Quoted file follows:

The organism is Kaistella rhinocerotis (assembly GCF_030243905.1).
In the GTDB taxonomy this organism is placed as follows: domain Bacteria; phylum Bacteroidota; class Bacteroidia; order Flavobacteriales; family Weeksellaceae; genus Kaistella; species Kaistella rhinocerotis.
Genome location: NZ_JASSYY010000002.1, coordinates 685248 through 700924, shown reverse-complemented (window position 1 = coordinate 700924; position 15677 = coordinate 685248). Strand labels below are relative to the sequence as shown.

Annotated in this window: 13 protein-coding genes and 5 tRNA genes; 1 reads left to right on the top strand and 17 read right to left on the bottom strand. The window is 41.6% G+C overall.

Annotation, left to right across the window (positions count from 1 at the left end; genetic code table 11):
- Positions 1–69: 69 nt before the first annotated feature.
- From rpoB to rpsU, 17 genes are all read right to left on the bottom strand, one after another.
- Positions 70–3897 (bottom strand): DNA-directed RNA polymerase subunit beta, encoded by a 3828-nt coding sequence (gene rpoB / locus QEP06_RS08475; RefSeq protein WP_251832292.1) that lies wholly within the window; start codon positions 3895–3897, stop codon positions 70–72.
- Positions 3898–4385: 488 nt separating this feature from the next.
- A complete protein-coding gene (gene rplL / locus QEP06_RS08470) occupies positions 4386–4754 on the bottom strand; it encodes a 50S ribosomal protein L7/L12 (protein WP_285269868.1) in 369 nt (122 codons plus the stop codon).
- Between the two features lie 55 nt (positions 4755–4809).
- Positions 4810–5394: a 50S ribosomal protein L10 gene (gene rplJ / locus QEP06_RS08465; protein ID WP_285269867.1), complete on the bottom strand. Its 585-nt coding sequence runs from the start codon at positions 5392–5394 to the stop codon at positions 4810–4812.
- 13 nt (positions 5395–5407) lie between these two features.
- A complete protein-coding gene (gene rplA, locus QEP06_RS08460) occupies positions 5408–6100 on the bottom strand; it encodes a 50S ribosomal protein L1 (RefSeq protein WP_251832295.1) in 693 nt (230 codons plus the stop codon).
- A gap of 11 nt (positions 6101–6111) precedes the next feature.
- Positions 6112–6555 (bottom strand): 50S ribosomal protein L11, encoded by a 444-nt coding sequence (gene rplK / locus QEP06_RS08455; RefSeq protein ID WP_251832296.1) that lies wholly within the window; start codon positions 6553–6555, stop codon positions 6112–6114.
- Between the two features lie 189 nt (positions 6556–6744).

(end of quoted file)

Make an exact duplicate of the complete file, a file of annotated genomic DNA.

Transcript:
The organism is Kaistella rhinocerotis (assembly GCF_030243905.1).
In the GTDB taxonomy this organism is placed as follows: domain Bacteria; phylum Bacteroidota; class Bacteroidia; order Flavobacteriales; family Weeksellaceae; genus Kaistella; species Kaistella rhinocerotis.
Genome location: NZ_JASSYY010000002.1, coordinates 685248 through 700924, shown reverse-complemented (window position 1 = coordinate 700924; position 15677 = coordinate 685248). Strand labels below are relative to the sequence as shown.

Annotated in this window: 13 protein-coding genes and 5 tRNA genes; 1 reads left to right on the top strand and 17 read right to left on the bottom strand. The window is 41.6% G+C overall.

Annotation, left to right across the window (positions count from 1 at the left end; genetic code table 11):
- Positions 1–69: 69 nt before the first annotated feature.
- From rpoB to rpsU, 17 genes are all read right to left on the bottom strand, one after another.
- Positions 70–3897 (bottom strand): DNA-directed RNA polymerase subunit beta, encoded by a 3828-nt coding sequence (gene rpoB / locus QEP06_RS08475; RefSeq protein WP_251832292.1) that lies wholly within the window; start codon positions 3895–3897, stop codon positions 70–72.
- Positions 3898–4385: 488 nt separating this feature from the next.
- A complete protein-coding gene (gene rplL / locus QEP06_RS08470) occupies positions 4386–4754 on the bottom strand; it encodes a 50S ribosomal protein L7/L12 (protein WP_285269868.1) in 369 nt (122 codons plus the stop codon).
- Between the two features lie 55 nt (positions 4755–4809).
- Positions 4810–5394: a 50S ribosomal protein L10 gene (gene rplJ / locus QEP06_RS08465; protein ID WP_285269867.1), complete on the bottom strand. Its 585-nt coding sequence runs from the start codon at positions 5392–5394 to the stop codon at positions 4810–4812.
- 13 nt (positions 5395–5407) lie between these two features.
- A complete protein-coding gene (gene rplA, locus QEP06_RS08460) occupies positions 5408–6100 on the bottom strand; it encodes a 50S ribosomal protein L1 (RefSeq protein WP_251832295.1) in 693 nt (230 codons plus the stop codon).
- A gap of 11 nt (positions 6101–6111) precedes the next feature.
- Positions 6112–6555 (bottom strand): 50S ribosomal protein L11, encoded by a 444-nt coding sequence (gene rplK / locus QEP06_RS08455; RefSeq protein ID WP_251832296.1) that lies wholly within the window; start codon positions 6553–6555, stop codon positions 6112–6114.
- Between the two features lie 189 nt (positions 6556–6744).